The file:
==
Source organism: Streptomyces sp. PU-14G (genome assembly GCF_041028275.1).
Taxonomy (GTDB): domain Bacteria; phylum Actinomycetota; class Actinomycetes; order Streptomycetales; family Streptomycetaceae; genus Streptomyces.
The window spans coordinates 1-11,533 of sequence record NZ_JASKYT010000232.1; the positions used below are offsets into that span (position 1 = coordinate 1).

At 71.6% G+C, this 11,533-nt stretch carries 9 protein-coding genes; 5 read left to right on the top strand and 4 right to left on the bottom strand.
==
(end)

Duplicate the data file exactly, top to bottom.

Source organism: Streptomyces sp. PU-14G (genome assembly GCF_041028275.1).
Taxonomy (GTDB): domain Bacteria; phylum Actinomycetota; class Actinomycetes; order Streptomycetales; family Streptomycetaceae; genus Streptomyces.
The window spans coordinates 1-11,533 of sequence record NZ_JASKYT010000232.1; the positions used below are offsets into that span (position 1 = coordinate 1).

At 71.6% G+C, this 11,533-nt stretch carries 9 protein-coding genes; 5 read left to right on the top strand and 4 right to left on the bottom strand.